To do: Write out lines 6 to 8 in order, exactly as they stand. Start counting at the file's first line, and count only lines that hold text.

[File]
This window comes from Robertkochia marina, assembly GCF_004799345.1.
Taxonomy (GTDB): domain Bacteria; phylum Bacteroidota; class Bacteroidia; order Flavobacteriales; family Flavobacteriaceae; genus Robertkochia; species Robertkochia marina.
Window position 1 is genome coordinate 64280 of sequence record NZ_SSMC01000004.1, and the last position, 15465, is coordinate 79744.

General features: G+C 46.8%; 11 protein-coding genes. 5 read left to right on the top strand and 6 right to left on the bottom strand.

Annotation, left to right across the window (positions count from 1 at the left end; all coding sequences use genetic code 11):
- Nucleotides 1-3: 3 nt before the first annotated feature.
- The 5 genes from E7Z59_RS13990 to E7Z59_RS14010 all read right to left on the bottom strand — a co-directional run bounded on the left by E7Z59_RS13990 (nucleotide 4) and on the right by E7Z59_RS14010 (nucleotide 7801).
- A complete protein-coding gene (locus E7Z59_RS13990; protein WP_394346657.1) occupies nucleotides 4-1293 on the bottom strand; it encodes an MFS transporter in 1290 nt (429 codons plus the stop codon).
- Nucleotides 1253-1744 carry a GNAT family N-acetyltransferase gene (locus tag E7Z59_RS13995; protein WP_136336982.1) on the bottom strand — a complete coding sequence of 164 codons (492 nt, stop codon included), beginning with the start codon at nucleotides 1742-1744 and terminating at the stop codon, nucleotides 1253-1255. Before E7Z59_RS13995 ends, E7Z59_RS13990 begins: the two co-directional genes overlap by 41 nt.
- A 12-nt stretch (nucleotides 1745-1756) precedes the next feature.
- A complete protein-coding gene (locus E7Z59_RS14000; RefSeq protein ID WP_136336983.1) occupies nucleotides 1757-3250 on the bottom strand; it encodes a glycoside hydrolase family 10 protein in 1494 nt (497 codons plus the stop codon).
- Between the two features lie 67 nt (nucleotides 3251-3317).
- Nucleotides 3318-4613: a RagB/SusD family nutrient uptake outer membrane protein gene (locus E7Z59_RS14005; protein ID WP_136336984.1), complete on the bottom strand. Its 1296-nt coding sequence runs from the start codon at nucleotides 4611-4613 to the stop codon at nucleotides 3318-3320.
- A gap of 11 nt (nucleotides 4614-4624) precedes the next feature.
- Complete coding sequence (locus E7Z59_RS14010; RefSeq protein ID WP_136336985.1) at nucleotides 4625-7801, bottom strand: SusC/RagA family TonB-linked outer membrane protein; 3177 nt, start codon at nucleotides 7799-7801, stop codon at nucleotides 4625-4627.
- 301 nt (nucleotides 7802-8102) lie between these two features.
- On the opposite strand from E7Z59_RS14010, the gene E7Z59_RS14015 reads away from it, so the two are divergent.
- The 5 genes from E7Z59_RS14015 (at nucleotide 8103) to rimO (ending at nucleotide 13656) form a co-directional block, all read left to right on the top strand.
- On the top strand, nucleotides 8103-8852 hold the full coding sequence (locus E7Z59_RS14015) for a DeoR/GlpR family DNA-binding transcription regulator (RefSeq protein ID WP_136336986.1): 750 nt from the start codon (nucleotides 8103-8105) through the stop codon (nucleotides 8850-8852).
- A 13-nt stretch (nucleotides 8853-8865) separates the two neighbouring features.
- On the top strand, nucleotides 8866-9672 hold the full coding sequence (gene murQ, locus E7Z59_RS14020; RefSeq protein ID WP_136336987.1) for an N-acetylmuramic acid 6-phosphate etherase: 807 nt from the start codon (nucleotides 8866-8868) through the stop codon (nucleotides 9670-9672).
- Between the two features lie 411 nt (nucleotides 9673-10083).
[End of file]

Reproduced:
- Nucleotides 1-3: 3 nt before the first annotated feature.
- The 5 genes from E7Z59_RS13990 to E7Z59_RS14010 all read right to left on the bottom strand — a co-directional run bounded on the left by E7Z59_RS13990 (nucleotide 4) and on the right by E7Z59_RS14010 (nucleotide 7801).
- A complete protein-coding gene (locus E7Z59_RS13990; protein WP_394346657.1) occupies nucleotides 4-1293 on the bottom strand; it encodes an MFS transporter in 1290 nt (429 codons plus the stop codon).